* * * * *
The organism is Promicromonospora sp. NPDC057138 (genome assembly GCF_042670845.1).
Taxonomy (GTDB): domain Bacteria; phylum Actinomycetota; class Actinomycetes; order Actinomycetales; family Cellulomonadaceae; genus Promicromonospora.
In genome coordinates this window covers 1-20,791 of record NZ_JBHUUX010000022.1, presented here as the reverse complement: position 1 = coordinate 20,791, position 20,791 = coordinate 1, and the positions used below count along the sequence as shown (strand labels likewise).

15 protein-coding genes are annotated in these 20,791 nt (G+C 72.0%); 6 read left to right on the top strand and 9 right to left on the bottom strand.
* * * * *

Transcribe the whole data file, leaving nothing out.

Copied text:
The organism is Promicromonospora sp. NPDC057138 (genome assembly GCF_042670845.1).
Taxonomy (GTDB): domain Bacteria; phylum Actinomycetota; class Actinomycetes; order Actinomycetales; family Cellulomonadaceae; genus Promicromonospora.
In genome coordinates this window covers 1-20,791 of record NZ_JBHUUX010000022.1, presented here as the reverse complement: position 1 = coordinate 20,791, position 20,791 = coordinate 1, and the positions used below count along the sequence as shown (strand labels likewise).

15 protein-coding genes are annotated in these 20,791 nt (G+C 72.0%); 6 read left to right on the top strand and 9 right to left on the bottom strand.